Saturday, May 1, 2021

Birth Family Tribe Love Sex Apotheosis - Chapter III - Tribe

If we envision a large island; a random landmass out in the ocean. Then we people it with some blank humans - blank humans as in Chapter One, with no prior culture or history. Then we can imagine what would happen as they populated the island and developed culturally.

Over time, simply due to the geography of the island, the peoples that have multiplied and spread across this land will come to define themselves in relation to the geography. In this hypothetical example we'll keep things very simple and divide the island between north and south.

The tribes or groups living in the north of the island will naturally refer to those further south as southern, and likewise those in the south will label those to the north as northern. We see this of course in our modern world where place names will often begin with words like east, west, north, etc. North and South Dakota for example. Or words in other languages meaning the same. Similarly we'll talk about the east side and west side of places. Or call people southerners and northerners. On a larger scale we talk about Western civilisation, or the Southern Hemisphere, or the Orient (which means east, or more particularly where the Sun rises -- hence words such as orientation).

Again, it's perfectly natural to do this. The earth, and the Sun's passage across the earth, providing us with a frame of reference for where we ourselves are, and where the other people we encounter are (or where they've came from).

If we return to our simple island example we can imagine how after a period of time the people who populated this island - though originally all from the same stock and sharing the same ancestry - may split into two groups along such lines. A northern group and a southern one. Perhaps with slightly different cultures as well.

Still though, in such an example the division would remain quite vague. With the people in the middle of the island seamlessly blending both north and south. Perhaps meaning there would be a gradient of soft cultural change, rather than any hard cultural division. Much like how in Britain everyone shares the same culture and speaks English, but the accents and regional differences gradually shift as you move up or down the country.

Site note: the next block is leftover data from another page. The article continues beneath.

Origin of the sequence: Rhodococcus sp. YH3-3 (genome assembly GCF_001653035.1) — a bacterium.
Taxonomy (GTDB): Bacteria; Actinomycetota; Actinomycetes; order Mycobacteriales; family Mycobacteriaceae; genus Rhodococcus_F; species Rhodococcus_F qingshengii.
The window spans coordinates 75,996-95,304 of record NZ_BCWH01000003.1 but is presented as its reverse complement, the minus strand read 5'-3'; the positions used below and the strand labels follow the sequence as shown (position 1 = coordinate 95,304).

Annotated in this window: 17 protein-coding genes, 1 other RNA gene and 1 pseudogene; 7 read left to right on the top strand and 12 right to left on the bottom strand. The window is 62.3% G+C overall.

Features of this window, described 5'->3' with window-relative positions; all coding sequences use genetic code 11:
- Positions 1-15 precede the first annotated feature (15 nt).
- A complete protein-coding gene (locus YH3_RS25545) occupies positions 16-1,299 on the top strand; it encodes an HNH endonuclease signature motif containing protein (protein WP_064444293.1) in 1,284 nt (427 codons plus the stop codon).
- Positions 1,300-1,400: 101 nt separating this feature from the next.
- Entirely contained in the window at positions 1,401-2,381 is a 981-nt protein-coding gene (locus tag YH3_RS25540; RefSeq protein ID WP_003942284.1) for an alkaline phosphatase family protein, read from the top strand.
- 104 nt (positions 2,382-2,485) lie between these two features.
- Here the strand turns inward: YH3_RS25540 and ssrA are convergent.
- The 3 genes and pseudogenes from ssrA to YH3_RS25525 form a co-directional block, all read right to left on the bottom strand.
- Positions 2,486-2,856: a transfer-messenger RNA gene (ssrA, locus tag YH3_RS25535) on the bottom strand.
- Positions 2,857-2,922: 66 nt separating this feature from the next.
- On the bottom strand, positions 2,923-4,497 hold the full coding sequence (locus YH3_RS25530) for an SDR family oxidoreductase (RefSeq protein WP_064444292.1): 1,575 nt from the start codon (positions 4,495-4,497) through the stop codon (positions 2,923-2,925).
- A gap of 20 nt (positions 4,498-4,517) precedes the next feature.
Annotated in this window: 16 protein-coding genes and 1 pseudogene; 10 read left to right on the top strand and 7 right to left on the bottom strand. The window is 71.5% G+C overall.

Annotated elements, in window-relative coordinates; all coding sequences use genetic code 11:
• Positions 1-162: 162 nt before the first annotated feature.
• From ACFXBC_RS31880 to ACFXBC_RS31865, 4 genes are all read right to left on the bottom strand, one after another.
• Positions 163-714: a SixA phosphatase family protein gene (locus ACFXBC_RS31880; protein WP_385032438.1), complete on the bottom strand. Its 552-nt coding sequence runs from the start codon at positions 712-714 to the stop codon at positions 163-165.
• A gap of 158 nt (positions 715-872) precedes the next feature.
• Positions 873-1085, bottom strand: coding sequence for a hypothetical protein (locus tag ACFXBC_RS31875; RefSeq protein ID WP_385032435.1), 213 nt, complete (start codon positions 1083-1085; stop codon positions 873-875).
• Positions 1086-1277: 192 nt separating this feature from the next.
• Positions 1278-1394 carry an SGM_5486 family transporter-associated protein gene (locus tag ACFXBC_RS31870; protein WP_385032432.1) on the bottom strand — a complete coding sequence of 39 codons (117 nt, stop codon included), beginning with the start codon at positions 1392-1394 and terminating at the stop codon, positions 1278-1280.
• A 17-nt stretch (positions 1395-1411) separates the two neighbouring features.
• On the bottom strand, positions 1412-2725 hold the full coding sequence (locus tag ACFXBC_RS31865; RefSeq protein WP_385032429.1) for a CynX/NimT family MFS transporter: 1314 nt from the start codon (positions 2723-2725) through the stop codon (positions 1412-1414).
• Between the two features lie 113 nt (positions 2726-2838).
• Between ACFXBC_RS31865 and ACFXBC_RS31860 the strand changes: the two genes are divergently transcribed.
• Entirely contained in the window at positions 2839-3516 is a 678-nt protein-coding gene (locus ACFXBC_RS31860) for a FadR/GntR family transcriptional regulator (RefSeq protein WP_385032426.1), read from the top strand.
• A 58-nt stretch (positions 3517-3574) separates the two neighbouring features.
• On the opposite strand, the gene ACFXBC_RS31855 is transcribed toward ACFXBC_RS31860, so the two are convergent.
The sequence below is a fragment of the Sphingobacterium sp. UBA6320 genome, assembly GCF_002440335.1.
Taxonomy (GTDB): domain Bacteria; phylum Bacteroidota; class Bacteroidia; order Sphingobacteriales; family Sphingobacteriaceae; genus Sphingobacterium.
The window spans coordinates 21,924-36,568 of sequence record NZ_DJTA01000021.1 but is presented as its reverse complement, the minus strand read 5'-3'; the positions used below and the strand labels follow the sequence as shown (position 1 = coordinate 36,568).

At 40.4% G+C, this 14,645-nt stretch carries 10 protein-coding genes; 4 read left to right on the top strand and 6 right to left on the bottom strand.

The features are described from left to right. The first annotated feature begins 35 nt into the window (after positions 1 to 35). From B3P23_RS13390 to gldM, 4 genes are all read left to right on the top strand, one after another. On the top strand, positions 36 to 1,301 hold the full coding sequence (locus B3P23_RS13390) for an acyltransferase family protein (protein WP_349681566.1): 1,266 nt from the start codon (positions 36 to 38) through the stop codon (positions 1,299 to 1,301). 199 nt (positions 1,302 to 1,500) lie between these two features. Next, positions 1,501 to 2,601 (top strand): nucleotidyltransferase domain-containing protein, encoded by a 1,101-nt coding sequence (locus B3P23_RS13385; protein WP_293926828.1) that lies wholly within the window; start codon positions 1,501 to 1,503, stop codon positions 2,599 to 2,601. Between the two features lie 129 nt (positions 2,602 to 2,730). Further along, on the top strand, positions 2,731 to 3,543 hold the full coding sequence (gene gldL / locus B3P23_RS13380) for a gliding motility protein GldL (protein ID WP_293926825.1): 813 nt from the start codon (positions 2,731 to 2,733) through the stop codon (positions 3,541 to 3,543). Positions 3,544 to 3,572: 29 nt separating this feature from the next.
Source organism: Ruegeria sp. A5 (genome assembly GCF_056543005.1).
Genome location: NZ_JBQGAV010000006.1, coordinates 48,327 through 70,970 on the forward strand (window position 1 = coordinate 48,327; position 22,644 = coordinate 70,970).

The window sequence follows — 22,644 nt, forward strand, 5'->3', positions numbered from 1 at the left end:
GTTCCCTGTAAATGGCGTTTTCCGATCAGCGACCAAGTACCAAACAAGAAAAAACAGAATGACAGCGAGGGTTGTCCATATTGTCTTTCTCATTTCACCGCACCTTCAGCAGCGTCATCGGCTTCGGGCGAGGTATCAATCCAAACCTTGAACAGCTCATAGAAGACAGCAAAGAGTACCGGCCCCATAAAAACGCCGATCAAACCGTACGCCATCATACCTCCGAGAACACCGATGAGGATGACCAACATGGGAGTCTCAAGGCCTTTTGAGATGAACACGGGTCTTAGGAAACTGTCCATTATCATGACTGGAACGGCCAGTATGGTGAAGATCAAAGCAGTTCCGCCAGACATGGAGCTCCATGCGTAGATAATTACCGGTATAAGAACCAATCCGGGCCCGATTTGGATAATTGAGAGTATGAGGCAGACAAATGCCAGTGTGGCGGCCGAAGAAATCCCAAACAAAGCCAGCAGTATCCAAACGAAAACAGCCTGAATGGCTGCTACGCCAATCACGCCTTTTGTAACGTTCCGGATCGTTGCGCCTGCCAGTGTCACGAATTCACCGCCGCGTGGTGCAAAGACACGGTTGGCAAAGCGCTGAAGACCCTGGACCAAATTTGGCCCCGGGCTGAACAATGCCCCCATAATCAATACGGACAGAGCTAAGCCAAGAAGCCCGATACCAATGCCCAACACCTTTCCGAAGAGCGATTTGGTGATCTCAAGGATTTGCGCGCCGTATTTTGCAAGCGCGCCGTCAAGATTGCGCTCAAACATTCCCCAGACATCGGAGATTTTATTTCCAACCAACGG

However ..what would happen if you placed a hard border between north and south? Let's say a very difficult to pass mountain range.

With a hard border separating the two there would be much less interaction. Meaning over a long period of time the two groups of people would diverge much more. The soft regional differences of earlier now becoming hard cultural differences. With mutually indecipherable languages developing to boot.

In effect, our blank humans, spreading out across such a geography would naturally split into two tribes or nations.

This is all fairly obvious stuff of course, and doesn't really need a chapter in a book explaining it. Humans spread out across the Earth; branching off into various races, tribes and language groups, thanks to distance and geography. We all pretty much had the general gist of this already.

By taking the example further though we can also begin to explain other divisions in human society. Divisions that aren't so readily perceived or understood.

In our example the mountains are very difficult to pass. Meaning not many people make this journey. However, there may be some degree of interaction between these two, now separate, nations across the snowy mountains.

So let's fast forward our cultures a little and imagine trade taking place between two cities on either side of the mountains.

With goods flowing between Cities A and B, and traders travelling back and forth.

Suddenly we now have cultural exchange taking place between these two cities, but still little cultural interaction taking place between the two nations as a whole elsewhere.